By Tracy Goutbeck

Previously published in Birth Issues Summer 2012

When I discovered I was expecting twins I grieved the loss of another home birth with a midwife. It was at a time after registration but before funding of midwifery. My midwife was being paid out of pocket, but my delivery was out of scope of practice for her. I was able to maintain shared care with an obstetrician. Looking back, this was probably the best of all worlds. I had the same number of prenatal visits between the two care providers, but had to have a hospital birth.

The first barrier that a mother of multiples runs into is that she is more likely to deliver early. As a nurse, I never liked going with the moms into the Neonatal Intensive Care unit (NICU) to visit moms their babies. Preterm (before 34 weeks) or even near term (34 to 37 weeks) babies have more issues and parents have more stressors with an NICU stay. As a woman pregnant with twins, I resolved to get to term. I read books like Elizabeth Noble’s Having Twins and Dr. Luke’s When you are Expecting Twins, Triplets or Quads. Both these excellent books recommended adequate rest and diet. They especially recommend high protein intake and weight gain. So I bought high protein foods I had never tried before, included protein powder in shakes and tried to eat more than usual to gain weight. I sometimes had to eat when I did not feel like it to meet their recommended 60 grams of protein a day. I also made smaller meals and snacks more frequently; so I was eating 6 times a day.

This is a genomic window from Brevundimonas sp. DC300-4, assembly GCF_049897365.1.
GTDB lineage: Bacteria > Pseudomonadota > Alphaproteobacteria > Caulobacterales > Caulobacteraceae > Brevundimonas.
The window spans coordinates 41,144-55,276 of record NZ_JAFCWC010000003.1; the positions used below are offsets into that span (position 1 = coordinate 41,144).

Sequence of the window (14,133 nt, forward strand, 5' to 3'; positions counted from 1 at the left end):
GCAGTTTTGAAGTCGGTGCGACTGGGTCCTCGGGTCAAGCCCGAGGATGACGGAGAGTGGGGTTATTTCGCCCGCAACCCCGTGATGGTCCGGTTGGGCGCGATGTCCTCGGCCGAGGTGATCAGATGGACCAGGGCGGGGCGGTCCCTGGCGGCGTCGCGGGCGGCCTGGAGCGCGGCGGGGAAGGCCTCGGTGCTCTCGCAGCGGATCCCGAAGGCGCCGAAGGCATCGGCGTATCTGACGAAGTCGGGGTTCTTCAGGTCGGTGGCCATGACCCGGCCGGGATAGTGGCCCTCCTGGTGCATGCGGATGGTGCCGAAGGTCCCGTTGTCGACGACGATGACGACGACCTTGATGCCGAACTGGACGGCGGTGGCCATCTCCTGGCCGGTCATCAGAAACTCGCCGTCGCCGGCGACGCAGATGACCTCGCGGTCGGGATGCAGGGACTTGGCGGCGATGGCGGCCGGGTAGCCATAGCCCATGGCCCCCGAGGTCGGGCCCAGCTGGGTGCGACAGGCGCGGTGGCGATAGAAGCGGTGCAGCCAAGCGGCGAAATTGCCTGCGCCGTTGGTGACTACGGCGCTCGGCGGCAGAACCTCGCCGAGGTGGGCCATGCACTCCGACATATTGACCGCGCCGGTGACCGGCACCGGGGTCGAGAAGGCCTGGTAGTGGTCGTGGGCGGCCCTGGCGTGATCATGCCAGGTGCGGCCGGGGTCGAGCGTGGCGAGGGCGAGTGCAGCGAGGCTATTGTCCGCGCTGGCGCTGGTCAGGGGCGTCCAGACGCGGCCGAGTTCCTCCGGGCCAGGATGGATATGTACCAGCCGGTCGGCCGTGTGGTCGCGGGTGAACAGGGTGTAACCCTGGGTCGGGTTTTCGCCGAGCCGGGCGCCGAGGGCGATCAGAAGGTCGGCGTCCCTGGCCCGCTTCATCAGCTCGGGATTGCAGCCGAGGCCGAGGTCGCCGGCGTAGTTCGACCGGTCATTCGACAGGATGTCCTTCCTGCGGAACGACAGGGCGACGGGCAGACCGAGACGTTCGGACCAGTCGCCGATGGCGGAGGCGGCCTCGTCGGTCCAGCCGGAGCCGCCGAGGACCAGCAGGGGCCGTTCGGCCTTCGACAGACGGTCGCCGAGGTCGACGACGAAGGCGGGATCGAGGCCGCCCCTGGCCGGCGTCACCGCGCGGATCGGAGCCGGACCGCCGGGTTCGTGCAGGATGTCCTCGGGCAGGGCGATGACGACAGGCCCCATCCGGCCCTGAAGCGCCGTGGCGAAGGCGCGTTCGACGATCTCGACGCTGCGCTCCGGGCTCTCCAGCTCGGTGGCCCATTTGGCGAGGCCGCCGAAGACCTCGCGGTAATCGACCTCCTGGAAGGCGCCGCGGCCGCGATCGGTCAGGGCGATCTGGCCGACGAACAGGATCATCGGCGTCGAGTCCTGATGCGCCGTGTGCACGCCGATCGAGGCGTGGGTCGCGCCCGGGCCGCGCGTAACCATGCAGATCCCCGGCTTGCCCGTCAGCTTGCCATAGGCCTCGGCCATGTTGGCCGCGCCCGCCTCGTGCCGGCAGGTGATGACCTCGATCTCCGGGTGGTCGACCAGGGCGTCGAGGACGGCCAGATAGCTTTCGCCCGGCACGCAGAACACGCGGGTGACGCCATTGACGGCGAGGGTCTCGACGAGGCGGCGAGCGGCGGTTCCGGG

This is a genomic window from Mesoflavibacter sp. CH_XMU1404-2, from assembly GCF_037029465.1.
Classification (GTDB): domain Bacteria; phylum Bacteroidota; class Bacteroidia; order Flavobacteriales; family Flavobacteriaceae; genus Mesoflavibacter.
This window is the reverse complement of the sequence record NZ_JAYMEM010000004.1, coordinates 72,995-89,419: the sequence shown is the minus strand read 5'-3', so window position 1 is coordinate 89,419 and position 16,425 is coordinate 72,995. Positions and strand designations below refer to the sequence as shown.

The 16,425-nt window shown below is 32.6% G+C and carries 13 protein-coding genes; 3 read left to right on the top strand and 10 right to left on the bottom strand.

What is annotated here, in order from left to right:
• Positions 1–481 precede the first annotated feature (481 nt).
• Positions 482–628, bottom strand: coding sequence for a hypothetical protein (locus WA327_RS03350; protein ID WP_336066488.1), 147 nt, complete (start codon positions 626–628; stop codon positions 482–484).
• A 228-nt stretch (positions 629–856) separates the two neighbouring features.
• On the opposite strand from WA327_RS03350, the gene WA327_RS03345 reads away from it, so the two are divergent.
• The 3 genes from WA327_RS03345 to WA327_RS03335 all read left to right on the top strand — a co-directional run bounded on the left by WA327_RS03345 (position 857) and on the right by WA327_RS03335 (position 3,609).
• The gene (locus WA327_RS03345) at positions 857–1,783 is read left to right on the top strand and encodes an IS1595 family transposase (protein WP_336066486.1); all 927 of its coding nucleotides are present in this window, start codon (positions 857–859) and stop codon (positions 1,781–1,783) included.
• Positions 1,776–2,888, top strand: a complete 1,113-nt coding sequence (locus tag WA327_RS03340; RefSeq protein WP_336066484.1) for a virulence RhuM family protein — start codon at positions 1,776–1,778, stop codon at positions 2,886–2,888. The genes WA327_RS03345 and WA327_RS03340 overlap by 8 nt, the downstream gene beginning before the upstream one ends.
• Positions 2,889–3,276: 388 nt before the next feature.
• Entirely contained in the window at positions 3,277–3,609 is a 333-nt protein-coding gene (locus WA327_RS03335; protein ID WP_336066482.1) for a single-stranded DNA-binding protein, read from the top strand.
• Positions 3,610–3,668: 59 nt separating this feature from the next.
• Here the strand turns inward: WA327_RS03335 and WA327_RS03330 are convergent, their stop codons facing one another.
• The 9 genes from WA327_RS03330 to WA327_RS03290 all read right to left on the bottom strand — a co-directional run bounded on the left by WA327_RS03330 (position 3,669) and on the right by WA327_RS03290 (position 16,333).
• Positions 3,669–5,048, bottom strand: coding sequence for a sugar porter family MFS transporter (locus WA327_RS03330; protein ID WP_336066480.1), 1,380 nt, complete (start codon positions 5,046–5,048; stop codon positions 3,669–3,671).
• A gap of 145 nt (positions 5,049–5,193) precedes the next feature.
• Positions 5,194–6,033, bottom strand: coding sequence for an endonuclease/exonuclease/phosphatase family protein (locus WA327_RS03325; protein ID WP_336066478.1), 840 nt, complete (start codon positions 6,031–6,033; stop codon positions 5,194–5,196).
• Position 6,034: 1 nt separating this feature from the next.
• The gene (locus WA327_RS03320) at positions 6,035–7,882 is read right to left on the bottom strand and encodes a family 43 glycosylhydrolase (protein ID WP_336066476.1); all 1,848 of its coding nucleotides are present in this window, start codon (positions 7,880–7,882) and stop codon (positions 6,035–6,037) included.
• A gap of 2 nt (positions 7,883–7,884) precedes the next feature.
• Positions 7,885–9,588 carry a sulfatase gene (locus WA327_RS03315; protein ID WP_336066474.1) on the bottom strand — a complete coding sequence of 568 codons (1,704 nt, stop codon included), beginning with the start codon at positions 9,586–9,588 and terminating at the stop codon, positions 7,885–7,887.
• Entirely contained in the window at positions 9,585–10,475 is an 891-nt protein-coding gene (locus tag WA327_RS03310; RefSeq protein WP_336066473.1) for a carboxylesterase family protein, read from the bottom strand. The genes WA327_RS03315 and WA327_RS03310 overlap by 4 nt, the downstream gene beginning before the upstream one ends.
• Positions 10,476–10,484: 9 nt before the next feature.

Now that I am studying to be a midwife, I would also recommend a source of Omega 3 fatty acids in your diet to get to help avoid preterm labour. Eat fish 3 times a week or take fish oil capsules (Olsen, 2004, Genuis, 2008). I also had a lot of people praying for me to get to term. I spent a lot of time visualizing the babies growing, being head down and my cervix being tightly closed like the neck of a pop bottle. I had less than 5 hours labour for my first baby, so I was visualizing and asking God for a 3 hour labour. I asked for a definitive sign of start of labour so I would know when to go to hospital.

I had heard that term gestation for twins was less than that for singletons (single babies). Since I was doing all that work to get to term, I did not want to be told I should be induced. I wanted spontaneous labour, for a lot of reasons. I dug into medical research and tried to verify the idea that twins might be ready to be born earlier for some reason (supposedly twins mature faster and are considered full term at 38 weeks instead of 40 weeks). I found no evidence of this and resolved to wait for spontaneous labour; when the babies chose to say they were ready to be born.